Wayétu Moore’s powerful debut novel reimagines the dramatic story of Liberia’s early years through three unforgettable characters who share an uncommon bond. Gbessa, exiled from the West African village of Lai, is starved, bitten by a viper, and left for dead, but still she survives. June Dey, raised on a plantation in Virginia, hides his unusual strength until a confrontation with the overseer forces him to flee. Norman Aragon, the child of a white British colonizer and a Maroon slave from Jamaica, can fade from sight at will, just as his mother could. When the three meet in the settlement of Monrovia, their gifts help them salvage the tense relationship between the African American settlers and the indigenous tribes, as a new nation forms around them.
The Paris Wife by Paula McLain:
A deeply evocative story of ambition and betrayal, The Paris Wife captures the love affair between two unforgettable people: Ernest Hemingway and his wife Hadley. Following a whirlwind courtship and wedding, the pair set sail for Paris, where they become the golden couple in a lively and volatile group. As Ernest struggles to find the voice that will earn him a place in history and pours himself into the novel that will become The Sun Also Rises, Hadley strives to hold on to her sense of self as her roles as wife, friend, and muse become more challenging. A heartbreaking portrayal of love and torn loyalty, The Paris Wife is all the more poignant because we know that, in the end, Hemingway wrote that he would rather have died than fallen in love with anyone but Hadley.
You Are a Badass by Jen Sincero:
In this refreshingly entertaining how-to guide, bestselling author and world-traveling success coach, Jen Sincero, serves up 27 bitesized chapters full of hilariously inspiring stories, sage advice, easy exercises, and the occasional swear word, helping you to: Identify and change the self-sabotaging beliefs and behaviors that stop you from getting what you want. By the end of You Are a Badass, you’ll understand why you are how you are, how to love what you can’t change, how to change what you don’t love, and how to use The Force to kick some serious ass.
You Are a Badass at Making Money by Jen Sincero:
You Are a Badass at Making Money will launch you past the fears and stumbling blocks that have kept financial success beyond your reach. Drawing on her own transformation—over just a few years—from a woman living in a converted garage with tumbleweeds blowing through her bank account to a woman who travels the world in style, Jen Sincero channels the inimitable sass and practicality that made You Are a Badass an indomitable bestseller. She combines hilarious personal essays with bite-size, aha concepts that unlock earning potential and get real results.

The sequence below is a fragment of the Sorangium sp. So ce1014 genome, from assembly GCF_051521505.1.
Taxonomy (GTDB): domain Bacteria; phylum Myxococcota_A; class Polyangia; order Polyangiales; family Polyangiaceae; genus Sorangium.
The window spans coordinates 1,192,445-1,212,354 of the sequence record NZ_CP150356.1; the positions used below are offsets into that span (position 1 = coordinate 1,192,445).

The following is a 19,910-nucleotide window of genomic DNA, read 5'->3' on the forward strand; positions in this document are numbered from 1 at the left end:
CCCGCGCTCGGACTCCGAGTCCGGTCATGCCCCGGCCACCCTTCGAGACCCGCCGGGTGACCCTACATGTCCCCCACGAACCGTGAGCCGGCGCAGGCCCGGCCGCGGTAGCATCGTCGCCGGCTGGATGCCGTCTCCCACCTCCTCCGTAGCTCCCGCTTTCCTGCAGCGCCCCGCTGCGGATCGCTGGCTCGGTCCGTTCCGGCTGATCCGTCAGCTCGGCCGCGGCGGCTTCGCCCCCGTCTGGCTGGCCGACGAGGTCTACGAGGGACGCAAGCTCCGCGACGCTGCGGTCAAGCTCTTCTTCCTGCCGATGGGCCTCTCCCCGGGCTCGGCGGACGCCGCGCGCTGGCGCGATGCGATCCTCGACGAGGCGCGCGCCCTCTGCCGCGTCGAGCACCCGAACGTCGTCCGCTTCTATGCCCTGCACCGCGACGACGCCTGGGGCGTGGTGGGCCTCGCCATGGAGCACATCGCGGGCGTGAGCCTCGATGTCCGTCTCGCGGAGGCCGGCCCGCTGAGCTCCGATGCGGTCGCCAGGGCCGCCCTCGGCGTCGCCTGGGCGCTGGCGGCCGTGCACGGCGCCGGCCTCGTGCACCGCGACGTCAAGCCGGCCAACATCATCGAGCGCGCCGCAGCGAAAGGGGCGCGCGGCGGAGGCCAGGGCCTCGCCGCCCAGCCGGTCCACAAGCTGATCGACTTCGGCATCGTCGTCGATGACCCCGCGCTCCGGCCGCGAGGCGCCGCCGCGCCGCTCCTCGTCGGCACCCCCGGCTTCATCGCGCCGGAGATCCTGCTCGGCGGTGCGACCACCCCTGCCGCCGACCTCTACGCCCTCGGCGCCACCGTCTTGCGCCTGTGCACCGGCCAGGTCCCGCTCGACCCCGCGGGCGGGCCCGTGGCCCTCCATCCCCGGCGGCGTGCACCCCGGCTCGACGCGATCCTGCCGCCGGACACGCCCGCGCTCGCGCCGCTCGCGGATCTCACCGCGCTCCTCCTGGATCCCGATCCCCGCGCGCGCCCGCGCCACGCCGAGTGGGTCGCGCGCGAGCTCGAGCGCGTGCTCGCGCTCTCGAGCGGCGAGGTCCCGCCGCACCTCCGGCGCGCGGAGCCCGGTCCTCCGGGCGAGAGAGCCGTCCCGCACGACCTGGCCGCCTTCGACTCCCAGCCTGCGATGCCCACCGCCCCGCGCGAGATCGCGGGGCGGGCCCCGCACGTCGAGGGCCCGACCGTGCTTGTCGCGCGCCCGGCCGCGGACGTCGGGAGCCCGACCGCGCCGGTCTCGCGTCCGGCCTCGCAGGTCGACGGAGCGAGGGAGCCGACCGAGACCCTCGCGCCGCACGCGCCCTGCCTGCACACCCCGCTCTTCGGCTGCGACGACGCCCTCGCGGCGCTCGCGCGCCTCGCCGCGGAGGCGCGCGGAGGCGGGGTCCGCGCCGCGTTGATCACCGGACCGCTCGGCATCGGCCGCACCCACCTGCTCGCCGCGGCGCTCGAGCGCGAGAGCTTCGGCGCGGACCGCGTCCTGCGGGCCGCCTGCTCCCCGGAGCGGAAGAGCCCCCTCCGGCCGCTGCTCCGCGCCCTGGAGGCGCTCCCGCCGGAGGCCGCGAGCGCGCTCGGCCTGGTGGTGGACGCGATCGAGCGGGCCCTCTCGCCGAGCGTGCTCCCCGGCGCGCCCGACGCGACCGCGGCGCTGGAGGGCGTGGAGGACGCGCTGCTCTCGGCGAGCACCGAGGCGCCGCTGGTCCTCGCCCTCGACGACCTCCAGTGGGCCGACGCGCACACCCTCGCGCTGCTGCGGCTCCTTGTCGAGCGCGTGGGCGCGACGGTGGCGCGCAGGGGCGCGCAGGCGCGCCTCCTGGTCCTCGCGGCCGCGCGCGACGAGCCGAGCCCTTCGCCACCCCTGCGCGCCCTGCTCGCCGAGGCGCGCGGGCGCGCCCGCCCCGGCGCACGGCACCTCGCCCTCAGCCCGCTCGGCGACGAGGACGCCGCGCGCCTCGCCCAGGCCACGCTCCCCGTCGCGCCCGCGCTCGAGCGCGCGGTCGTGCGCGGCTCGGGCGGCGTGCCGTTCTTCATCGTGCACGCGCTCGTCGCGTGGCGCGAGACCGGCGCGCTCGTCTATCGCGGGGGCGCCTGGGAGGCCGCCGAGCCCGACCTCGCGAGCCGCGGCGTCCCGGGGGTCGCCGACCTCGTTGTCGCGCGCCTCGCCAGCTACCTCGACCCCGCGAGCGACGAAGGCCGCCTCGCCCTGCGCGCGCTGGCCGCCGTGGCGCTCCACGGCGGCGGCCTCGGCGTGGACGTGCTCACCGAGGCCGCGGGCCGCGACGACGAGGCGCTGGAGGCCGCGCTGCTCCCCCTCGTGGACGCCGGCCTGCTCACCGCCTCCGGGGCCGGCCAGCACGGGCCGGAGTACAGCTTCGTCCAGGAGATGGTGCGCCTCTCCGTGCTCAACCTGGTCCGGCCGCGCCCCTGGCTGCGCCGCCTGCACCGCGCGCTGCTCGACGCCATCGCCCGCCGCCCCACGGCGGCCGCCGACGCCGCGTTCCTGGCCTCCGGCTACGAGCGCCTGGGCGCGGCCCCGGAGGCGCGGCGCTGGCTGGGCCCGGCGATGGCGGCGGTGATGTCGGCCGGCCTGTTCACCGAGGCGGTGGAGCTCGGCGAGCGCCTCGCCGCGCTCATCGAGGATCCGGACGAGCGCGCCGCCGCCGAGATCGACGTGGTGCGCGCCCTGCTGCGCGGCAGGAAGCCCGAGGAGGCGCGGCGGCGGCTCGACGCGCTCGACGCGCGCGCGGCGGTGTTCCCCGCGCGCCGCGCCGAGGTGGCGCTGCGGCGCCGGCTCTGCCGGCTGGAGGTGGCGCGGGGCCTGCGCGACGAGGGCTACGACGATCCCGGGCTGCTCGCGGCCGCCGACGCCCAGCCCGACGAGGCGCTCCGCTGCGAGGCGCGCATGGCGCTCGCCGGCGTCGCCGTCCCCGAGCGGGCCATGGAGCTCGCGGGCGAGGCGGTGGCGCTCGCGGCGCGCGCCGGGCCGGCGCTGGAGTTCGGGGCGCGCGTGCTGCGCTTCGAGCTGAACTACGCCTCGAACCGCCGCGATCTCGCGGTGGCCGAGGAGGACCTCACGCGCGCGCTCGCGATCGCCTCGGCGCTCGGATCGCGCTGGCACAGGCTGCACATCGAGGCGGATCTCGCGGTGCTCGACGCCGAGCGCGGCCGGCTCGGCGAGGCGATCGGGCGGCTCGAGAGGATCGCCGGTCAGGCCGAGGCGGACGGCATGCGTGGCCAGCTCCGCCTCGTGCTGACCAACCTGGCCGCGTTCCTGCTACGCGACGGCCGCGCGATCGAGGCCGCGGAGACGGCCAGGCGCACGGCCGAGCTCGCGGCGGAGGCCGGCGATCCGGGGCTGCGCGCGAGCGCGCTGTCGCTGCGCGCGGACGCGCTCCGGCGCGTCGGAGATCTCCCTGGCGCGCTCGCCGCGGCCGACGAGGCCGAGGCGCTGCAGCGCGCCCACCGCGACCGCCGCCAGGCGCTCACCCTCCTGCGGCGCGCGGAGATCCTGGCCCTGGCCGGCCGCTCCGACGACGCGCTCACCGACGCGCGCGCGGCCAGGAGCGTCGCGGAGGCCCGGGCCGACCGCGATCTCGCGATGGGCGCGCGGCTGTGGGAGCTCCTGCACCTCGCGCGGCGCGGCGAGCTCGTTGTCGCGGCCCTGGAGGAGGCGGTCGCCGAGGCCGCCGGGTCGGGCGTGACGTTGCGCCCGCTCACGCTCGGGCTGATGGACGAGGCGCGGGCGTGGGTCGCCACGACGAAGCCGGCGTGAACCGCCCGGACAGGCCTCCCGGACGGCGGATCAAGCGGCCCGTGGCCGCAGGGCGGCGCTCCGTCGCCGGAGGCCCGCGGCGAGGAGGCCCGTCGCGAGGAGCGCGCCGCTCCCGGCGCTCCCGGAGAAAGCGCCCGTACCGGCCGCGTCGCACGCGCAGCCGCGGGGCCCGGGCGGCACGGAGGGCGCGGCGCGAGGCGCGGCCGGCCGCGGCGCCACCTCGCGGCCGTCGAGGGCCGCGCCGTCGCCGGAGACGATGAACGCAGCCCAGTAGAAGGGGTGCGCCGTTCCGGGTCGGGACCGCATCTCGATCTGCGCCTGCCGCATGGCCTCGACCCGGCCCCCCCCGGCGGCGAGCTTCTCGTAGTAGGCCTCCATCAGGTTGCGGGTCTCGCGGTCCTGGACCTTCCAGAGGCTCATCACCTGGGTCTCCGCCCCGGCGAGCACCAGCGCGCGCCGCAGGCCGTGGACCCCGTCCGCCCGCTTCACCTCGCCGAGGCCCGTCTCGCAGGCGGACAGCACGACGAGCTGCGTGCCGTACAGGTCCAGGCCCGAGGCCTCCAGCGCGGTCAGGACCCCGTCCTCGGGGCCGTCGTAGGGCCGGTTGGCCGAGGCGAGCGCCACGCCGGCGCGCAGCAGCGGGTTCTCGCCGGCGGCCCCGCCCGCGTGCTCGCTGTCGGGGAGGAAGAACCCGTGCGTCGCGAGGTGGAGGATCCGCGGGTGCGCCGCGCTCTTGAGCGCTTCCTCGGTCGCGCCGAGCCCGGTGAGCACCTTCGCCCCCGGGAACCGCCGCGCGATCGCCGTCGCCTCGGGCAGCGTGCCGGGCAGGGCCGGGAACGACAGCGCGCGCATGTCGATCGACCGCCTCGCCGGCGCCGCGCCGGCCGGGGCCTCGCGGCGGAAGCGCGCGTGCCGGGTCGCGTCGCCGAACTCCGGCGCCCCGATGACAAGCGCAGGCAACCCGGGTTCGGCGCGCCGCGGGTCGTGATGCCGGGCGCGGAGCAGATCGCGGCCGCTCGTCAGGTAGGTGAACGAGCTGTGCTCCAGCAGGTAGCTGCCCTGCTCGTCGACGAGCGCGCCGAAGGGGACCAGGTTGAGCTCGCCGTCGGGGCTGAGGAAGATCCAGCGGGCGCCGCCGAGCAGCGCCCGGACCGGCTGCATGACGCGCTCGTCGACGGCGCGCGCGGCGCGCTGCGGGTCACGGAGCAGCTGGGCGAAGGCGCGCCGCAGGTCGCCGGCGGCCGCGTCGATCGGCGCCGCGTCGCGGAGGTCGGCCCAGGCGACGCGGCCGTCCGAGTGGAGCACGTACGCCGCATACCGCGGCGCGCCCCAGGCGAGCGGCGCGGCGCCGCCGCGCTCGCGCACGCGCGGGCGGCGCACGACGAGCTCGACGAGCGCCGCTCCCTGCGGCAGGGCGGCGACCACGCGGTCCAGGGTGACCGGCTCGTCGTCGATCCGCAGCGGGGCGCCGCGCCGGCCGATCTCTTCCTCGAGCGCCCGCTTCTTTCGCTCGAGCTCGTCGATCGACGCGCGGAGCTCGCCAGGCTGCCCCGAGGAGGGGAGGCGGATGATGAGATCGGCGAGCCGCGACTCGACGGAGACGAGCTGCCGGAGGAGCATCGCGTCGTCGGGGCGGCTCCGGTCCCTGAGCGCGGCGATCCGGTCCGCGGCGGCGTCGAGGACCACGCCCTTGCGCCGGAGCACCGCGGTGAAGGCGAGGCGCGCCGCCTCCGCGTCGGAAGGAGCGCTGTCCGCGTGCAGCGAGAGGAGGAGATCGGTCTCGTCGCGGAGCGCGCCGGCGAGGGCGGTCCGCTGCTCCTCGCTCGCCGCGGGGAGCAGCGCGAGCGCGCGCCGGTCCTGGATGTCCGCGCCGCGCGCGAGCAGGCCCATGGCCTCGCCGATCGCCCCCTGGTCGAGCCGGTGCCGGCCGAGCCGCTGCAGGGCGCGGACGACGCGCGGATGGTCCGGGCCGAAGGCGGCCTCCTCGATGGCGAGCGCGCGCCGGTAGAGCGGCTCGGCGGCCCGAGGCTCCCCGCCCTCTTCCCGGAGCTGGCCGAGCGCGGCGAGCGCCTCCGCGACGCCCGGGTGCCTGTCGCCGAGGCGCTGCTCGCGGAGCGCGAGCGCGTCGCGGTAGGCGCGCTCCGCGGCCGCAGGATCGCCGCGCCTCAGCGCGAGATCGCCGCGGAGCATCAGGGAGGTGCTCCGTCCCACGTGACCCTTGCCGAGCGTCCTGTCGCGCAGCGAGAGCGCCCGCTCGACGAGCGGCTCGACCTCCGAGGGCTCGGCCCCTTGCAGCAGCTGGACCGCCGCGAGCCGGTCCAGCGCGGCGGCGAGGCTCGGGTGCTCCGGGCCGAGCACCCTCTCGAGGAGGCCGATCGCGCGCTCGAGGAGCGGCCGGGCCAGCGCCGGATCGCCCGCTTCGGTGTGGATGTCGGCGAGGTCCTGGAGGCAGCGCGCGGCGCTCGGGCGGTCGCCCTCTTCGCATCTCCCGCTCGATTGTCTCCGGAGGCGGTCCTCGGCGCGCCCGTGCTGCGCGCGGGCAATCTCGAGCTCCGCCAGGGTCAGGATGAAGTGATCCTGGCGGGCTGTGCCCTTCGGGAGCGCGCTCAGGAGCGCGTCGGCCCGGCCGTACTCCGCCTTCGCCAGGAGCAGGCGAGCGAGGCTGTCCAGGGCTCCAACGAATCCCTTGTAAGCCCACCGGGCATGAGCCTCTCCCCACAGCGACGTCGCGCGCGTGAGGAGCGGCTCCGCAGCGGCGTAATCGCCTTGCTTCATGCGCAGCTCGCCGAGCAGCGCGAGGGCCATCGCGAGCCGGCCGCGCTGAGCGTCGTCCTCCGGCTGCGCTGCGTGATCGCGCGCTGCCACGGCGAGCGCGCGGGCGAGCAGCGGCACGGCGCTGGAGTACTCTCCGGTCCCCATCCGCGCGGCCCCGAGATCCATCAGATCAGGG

Essentialism: The Disciplined Pursuit of Less:
Greg McKeown has spent the last fifteen years obsessed with one question: What is it that keeps capable, driven people from breaking through to the next level? To his surprise, he found the answer to be success. In his revealing new book, Essentialism: The Disciplined Pursuit of Less, McKeown debunks the myth that “we can do it all.” We can’t. Despite ourselves, we continue to take on more. We say yes because we feel we have to, not because we want to. As a result, we feel overworked and underutilized. McKeown argues that what is needed in order to achieve greater productivity, success and live more fulfilling lives is to remain focused on the few essentials, and getting rid of the trivial many. Do less but better. That is the definition of Essentialism.
*The Girl Who Smiled Beads by Clemantine Wamariya, Elizabeth Weil:
In 1994, she and her fifteen-year-old sister, Claire, fled the Rwandan massacre and spent the next six years migrating through seven African countries. When Clemantine was twelve, she and her sister were granted refugee status in the United States; there, in Chicago, their lives diverged. Though their bond remained unbreakable, Claire, who had for so long protected and provided for Clemantine, was a single mother struggling to make ends meet, while Clemantine was taken in by a family who raised her as their own. She seemed to live the American dream: attending private school, taking up cheerleading, and, ultimately, graduating from Yale. Yet the years of being treated as less than human, of going hungry and seeing death, could not be erased. She felt at the same time six years old and one hundred years old.
My Life on the Road by Gloria Steinem:
My Life on the Road is the moving, funny, and profound story of Gloria’s growth and also the growth of a revolutionary movement for equality—and the story of how surprising encounters on the road shaped both. From her first experience of social activism among women in India to her work as a journalist in the 1960s; from the whirlwind of political campaigns to the founding of Ms. magazine; from the historic 1977 National Women’s Conference to her travels through Indian Country—a lifetime spent on the road allowed Gloria to listen and connect deeply with people, to understand that context is everything, and to become part of a movement that would change the world.